|Date/Place||2016-12-29 at Elijah Observatory|
|Scope||GSO RC10 Truss|
L:49 x 690 sec. at bin 1
RGB: (6,6,6) x 600 sec. at bin 2
Frame acquisition by Astroscheduler.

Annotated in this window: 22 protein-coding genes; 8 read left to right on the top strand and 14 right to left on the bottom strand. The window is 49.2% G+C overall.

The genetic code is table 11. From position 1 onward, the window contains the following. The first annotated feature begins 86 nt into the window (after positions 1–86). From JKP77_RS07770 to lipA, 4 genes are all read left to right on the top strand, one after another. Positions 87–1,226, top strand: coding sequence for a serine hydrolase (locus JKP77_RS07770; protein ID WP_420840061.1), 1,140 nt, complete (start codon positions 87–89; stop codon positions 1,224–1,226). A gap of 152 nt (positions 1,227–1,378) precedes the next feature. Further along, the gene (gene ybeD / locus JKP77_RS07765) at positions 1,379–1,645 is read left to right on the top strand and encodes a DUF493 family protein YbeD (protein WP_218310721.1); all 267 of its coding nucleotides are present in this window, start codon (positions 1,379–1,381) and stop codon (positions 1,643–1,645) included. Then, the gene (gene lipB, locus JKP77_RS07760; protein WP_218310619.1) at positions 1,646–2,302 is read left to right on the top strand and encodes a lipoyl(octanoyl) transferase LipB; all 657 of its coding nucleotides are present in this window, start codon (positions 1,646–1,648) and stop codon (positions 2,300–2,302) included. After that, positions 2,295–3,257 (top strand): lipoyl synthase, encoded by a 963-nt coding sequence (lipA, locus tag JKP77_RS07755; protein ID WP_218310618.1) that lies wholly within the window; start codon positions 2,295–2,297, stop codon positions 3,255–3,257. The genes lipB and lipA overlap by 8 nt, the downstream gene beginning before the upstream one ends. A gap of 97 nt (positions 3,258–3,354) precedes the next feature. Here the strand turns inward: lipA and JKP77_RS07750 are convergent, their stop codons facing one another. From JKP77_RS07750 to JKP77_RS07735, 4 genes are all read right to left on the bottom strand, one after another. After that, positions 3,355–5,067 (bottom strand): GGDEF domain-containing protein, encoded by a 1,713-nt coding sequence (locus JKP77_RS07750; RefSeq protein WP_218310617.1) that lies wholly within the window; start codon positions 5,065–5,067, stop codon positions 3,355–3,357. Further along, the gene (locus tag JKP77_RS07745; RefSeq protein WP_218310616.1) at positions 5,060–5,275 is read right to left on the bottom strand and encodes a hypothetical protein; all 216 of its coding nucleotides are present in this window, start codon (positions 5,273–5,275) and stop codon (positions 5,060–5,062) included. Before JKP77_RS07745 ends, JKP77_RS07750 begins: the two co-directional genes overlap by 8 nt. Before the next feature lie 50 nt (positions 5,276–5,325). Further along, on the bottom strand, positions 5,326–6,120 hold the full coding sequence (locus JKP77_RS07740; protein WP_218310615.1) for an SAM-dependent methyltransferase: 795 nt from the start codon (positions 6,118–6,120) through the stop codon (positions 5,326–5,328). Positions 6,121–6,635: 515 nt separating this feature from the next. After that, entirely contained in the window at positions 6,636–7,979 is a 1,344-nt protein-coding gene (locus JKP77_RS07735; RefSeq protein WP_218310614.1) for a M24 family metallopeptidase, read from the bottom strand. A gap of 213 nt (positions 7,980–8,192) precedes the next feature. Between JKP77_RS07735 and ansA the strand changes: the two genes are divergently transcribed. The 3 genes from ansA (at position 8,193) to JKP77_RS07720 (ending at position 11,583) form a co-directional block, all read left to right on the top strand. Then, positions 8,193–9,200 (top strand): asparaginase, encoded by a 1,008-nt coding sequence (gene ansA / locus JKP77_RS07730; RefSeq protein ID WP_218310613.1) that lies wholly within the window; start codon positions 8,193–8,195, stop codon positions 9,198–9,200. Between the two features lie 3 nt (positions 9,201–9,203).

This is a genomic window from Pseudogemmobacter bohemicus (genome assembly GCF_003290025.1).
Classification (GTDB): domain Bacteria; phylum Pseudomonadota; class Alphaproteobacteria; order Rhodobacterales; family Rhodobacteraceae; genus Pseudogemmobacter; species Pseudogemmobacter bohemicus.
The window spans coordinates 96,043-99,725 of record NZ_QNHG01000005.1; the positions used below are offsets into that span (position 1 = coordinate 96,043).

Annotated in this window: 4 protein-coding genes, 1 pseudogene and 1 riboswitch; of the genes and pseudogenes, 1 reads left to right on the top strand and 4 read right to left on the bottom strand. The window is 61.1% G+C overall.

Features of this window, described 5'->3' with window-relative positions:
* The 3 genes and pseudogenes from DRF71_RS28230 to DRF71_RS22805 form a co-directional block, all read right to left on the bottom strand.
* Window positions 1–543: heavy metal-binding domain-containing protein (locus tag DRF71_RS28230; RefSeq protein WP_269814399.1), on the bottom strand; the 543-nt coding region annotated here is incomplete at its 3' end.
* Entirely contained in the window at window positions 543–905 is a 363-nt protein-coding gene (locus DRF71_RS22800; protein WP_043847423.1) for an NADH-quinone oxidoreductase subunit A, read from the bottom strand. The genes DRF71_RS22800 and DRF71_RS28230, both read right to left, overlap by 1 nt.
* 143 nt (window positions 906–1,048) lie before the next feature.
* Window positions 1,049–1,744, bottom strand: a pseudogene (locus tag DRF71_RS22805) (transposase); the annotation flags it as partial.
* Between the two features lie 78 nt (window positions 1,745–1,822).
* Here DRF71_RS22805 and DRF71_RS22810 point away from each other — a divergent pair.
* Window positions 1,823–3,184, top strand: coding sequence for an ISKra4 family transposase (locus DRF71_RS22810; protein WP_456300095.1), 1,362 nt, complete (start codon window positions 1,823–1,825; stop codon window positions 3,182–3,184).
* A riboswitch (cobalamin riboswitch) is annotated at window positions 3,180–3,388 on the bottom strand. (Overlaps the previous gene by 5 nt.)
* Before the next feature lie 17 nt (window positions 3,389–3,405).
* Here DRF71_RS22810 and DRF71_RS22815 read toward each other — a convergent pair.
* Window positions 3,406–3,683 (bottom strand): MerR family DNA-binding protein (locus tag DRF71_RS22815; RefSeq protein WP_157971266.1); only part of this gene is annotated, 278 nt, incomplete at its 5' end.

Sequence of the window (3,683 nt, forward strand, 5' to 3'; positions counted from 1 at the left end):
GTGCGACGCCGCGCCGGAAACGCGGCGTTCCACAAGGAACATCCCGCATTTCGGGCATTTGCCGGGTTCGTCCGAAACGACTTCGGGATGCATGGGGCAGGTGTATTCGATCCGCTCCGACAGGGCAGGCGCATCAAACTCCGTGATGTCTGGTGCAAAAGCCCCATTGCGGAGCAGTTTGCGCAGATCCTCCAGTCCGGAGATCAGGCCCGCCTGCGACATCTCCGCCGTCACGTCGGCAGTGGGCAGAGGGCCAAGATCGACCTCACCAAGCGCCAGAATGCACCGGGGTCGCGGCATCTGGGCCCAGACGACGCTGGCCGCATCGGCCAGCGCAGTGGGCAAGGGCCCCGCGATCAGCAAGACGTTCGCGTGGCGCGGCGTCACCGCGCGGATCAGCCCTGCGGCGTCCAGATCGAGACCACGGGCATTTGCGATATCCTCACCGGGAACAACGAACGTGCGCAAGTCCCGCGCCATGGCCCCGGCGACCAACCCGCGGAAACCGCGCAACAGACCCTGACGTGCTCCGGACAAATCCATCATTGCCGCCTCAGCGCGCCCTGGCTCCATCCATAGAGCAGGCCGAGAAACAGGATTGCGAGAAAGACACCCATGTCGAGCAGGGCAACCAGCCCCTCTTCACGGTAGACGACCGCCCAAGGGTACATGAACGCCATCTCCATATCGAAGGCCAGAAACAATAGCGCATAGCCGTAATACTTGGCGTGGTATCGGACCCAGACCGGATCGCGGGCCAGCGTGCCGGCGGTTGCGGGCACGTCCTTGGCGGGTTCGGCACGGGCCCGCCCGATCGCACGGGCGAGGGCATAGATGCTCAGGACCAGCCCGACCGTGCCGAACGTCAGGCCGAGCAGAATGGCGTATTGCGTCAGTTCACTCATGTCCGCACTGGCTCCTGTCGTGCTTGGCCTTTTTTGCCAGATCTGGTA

|Comment||This nebula is famous for its continuous variations in shape and brightness (hence the name); these variability were discovered on a series of photographic plates produced some years ago in the middle of the twentieth century by Carl Otto Lampland. These variations do not coincide with the cycle of variability of its inner star, R Monocerotis, while the nebula becomes periodically obscured in the same part; this led Lampland to believe that there was a rotating dark nebula that always obscured it at the same point when it passed over our line of sight. In 1959, George Herbig noted that the central star was actually a very bright and tiny triangular nebula, which in turn contained a newly formed star; this was the first of a series of similar objects discovered later. It is thought that this type of structure may have existed even four billion years ago around our Sun during the formation of the planets.The central star of the nebula is a reality a double star, formed by two components, the brightest of which is about 10 times larger than the Sun; however their light is not observable in the band of visible light, but only in the infrared, due to the dense nebulosity. Probably the system is composed of two T Tauri stars, formed about 300,000 years ago. The variability of the nebula is thought to be due to the fact that the filaments of gas are expelled from the protoplanetary disk in a double cone shape, which follow the lines of the magnetic field of the star, thus causing observable variations.(Text from Wikipedia)|